Sometimes I wonder if we’ve forgotten what a cross was. We adorn our necks and our sanctuaries with crosses, often gilded in gold. They cover our Bibles and hymnals and books of prayer. It has become a symbol so synonymous with Christianity that its mere presence almost universally signals a desire to be associated with Jesus—and rightly so. For the cross is absolutely essential to the witness that each and every New Testament author provides to Jesus. One simply cannot faithfully tell the story of Jesus without the cross.
Yet, despite its centrality to the story of Jesus, we hardly seem to remember its original purpose. For us, it is has become a symbol of hope. For many living under Roman rule in the first century, however, it was a symbol of oppression and terror, an instrument of torture and death for any who decided to test the power and authority of Roman rule. In a culture built on the notions of honor and shame, it provided a particularly shameful way to end a life, hung up as public spectacle for everyone to see and mock if they so wished.
We Christians worship as our king a guy who was hung on one of these things. If we don’t recognize what an odd choice that is on our part, then I wonder if we’ve forgotten what a cross was: a decree that Rome was in charge and Jesus was not, a sure sign that Jesus had failed, an indicator that he wasn’t the Messiah. Take your pick. None of these messages screams the idea of king—just the opposite. The cross was the surest possible sign that Jesus was not who his followers thought he was. This is why the two disciples on the road to Emmaus articulate their hope in the past tense. “We had hoped,” they say in Luke 24:21. But they don’t hope any longer because they know what a cross means.
It takes the presence of the resurrected Jesus himself to fill the cross with new meaning.
It takes the presence of the resurrected Jesus himself to fill the cross with new meaning. He walks with these disciples on the road and explains to them that it was necessary for the Messiah “to suffer these things” (Luke 24:26). Don’t rush over that statement too quickly because encapsulated in it is one of the most radical claims the New Testament writers repeatedly make: it was necessary that the Messiah should suffer. For these two disciples, and probably most other folks like them in the first century, these two ideas—Messiah and suffering—are mutually exclusive. You can’t do both. The presence of one means the absence of the other. According to Luke, however, Jesus claims it is absolutely necessary that they go together. Jesus can only be Messiah if he is a Messiah who suffers. The only way to his kingdom is through the cross.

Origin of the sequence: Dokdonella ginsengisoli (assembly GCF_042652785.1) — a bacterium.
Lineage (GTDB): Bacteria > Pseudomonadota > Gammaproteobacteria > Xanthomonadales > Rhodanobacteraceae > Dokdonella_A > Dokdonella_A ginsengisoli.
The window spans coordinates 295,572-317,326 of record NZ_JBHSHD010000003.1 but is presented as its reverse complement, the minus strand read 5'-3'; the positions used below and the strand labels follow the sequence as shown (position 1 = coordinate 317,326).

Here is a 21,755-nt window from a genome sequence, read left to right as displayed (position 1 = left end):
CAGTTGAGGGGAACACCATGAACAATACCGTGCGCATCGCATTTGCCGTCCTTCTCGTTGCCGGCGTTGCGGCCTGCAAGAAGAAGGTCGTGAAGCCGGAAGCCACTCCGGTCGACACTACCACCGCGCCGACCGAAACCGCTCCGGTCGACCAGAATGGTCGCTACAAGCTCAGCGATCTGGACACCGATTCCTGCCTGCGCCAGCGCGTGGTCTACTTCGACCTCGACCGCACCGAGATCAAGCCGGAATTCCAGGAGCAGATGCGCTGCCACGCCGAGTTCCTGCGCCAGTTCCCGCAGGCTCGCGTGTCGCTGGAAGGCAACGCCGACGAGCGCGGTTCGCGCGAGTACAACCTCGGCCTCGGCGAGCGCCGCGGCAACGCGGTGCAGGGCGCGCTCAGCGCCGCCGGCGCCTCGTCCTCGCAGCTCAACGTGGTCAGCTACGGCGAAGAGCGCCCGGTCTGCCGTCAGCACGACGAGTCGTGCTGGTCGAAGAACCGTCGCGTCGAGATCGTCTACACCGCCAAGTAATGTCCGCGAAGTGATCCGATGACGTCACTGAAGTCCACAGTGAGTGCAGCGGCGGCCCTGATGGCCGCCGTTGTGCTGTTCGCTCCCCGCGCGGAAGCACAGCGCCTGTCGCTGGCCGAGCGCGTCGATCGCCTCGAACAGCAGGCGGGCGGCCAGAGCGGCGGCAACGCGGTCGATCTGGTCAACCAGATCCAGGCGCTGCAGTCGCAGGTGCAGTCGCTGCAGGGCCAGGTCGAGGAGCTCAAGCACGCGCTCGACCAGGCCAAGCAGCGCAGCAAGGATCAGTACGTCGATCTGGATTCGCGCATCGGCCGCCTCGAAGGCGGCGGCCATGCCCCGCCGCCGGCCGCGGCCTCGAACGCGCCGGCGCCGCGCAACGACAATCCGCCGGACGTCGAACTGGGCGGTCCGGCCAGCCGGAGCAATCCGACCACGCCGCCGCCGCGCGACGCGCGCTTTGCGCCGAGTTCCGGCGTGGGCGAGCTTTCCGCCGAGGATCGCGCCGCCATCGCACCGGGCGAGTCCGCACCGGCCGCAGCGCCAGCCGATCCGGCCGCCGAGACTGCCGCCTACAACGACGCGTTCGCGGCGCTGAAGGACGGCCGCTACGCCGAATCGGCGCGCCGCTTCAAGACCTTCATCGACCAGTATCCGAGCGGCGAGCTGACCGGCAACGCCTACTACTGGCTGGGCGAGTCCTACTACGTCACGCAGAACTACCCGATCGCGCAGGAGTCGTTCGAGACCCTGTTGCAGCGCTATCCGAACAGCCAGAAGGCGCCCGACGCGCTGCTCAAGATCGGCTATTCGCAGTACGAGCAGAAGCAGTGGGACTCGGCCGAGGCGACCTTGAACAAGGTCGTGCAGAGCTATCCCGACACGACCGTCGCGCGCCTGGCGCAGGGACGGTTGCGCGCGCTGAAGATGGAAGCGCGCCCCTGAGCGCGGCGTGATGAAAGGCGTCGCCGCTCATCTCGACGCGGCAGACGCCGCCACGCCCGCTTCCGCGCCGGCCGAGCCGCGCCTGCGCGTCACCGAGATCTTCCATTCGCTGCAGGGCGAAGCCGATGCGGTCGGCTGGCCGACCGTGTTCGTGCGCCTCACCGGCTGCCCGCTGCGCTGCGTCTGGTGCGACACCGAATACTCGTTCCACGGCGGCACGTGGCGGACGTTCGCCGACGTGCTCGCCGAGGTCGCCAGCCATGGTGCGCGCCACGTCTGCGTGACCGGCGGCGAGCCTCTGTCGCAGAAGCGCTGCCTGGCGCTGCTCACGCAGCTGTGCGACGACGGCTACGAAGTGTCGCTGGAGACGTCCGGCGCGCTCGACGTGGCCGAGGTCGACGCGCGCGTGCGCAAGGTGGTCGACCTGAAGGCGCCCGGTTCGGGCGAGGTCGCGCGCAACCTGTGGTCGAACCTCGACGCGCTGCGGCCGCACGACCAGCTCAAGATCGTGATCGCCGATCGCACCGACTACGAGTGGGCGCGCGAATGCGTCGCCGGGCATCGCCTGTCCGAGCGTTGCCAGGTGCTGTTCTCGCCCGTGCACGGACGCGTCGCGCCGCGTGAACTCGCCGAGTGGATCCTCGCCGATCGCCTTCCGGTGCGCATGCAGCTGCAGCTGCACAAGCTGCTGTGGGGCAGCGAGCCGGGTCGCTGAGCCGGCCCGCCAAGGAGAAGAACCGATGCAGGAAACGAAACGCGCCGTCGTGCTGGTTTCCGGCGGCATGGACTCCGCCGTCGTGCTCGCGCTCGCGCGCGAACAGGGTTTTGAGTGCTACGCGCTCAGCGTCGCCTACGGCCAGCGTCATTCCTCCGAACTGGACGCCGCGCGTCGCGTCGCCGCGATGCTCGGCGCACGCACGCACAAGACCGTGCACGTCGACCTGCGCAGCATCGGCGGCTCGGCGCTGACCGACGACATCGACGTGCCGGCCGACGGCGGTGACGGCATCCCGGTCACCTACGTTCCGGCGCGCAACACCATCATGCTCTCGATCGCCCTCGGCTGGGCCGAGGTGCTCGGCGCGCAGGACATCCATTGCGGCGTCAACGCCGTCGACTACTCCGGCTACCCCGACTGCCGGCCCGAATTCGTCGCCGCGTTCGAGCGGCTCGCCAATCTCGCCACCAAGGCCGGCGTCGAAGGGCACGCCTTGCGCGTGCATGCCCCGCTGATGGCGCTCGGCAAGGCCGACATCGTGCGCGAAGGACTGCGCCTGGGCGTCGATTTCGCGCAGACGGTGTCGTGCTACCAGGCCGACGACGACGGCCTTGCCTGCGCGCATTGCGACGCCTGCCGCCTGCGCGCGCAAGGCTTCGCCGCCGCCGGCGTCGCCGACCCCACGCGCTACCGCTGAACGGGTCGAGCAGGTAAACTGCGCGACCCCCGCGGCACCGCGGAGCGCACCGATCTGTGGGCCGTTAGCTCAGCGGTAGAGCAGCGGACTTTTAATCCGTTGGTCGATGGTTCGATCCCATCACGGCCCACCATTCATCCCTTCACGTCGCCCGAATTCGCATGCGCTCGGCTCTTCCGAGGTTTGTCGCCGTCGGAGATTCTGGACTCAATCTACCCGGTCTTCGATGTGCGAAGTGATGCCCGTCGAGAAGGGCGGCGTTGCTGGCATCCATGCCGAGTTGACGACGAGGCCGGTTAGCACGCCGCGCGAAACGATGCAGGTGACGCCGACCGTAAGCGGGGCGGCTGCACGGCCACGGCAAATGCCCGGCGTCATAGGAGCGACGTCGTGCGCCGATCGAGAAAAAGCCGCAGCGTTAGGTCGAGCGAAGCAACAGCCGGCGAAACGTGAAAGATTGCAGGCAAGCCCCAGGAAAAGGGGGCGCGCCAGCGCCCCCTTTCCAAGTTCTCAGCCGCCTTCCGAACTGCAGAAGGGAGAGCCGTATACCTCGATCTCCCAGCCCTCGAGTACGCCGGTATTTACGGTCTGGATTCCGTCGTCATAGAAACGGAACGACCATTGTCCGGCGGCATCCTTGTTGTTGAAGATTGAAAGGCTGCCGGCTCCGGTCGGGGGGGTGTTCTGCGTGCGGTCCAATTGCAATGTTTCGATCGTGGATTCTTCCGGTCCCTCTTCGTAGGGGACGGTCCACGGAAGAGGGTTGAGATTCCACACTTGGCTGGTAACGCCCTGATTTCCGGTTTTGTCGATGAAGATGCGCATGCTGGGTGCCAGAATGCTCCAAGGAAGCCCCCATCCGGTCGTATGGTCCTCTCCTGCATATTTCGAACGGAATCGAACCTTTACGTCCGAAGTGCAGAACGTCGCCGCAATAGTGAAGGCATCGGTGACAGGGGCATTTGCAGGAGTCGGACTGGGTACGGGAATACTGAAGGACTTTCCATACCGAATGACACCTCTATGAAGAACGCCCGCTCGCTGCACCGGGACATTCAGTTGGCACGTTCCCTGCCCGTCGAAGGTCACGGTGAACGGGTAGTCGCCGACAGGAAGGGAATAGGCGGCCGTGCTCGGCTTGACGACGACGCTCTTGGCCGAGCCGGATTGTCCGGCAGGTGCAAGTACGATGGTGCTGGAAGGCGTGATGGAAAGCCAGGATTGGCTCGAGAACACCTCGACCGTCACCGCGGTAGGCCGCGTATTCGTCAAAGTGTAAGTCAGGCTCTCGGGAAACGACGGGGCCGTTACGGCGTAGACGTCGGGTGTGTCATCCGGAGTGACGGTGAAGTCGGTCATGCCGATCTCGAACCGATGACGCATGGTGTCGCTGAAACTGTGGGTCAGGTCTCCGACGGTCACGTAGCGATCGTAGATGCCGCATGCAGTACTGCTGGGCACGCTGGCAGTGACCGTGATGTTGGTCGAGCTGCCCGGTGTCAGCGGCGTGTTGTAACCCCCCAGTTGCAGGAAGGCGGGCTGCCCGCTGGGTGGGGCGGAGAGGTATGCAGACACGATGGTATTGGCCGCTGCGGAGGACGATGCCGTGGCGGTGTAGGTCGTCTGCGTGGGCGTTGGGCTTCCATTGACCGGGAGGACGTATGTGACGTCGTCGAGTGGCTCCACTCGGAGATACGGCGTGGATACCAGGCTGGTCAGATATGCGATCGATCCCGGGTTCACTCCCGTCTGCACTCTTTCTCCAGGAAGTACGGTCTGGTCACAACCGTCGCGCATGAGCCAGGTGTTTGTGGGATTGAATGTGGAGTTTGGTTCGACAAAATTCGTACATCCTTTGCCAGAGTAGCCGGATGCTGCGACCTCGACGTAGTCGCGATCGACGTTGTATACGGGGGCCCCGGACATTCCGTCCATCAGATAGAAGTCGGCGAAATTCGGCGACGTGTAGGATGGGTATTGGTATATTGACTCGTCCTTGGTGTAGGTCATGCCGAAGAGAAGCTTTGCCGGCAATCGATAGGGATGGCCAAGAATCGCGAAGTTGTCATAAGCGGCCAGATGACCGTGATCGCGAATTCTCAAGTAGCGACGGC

Even as Jesus’s resurrection fills the cross with new meaning, it doesn’t erase the original significance. Instead, it serves to vindicate the message and mission of the one who hung upon it and thereby proclaims the cross as central to both. It declares that a Messiah suffering on a cross is what the kingdom of God looks like.To proclaim Jesus as king is to proclaim that the power of God is found in weakness and humility.
So when we set those crosses at the center of our worship spaces and call the crucified one our king, then we also recognize—if we remember what the cross was—that this defines us as a very peculiar kind of people. We are a people for whom the power structures of the world have been turned upside down. Indeed, we are called to turn them upside down ourselves in the way we fellowship with one another and live our lives together before the rest of the world. To be Christian, ambassadors of this crucified Christ, is to be a people who reflect in depth and at length about our relationship to the powers of this world.
More so than the gilded and ornate crosses on necklaces and sanctuary walls, this is what most causes me to wonder if we’ve forgotten the significance of the cross: it seems that we, the church, rarely call into question our own relationship to power. We’ve become accustomed to being a dominant force in our culture, and as we feel that influence waning, we’re tempted to cling to whatever power we have left. We support whatever leader or method of ministry promises to restore us to our place of privilege. We seem to assume that more money, more influence, and more power are the ways to build Christ’s kingdom. That is surely the way most kingdoms are built, but most kingdoms don’t have a crucified king. The cross signifies us as a people whose very essence is to empty ourselves of power and privilege on behalf of others out of our allegiance to the one who did the same for us (see Philippians 2:5–11).
The good news is that, however much we may have failed to grasp the significance of the crucified Messiah, he walks the road alongside us, patiently awaiting the opportunity to open the Scriptures to us. If we will break bread together around the Table and allow our lives to be shaped into the likeness of his own broken body, we will find that our hearts have been set aflame the whole time he journeyed with us.
David Young is a contributor of Following Jesus: Prophet, Priest, King. In this book, Biblical scholars, pastors, and theologians from around the globe, invite us to re-envision a cross-bearing Jesus—the prophet, priest, and king who upends our preconceptions about his life and ministry.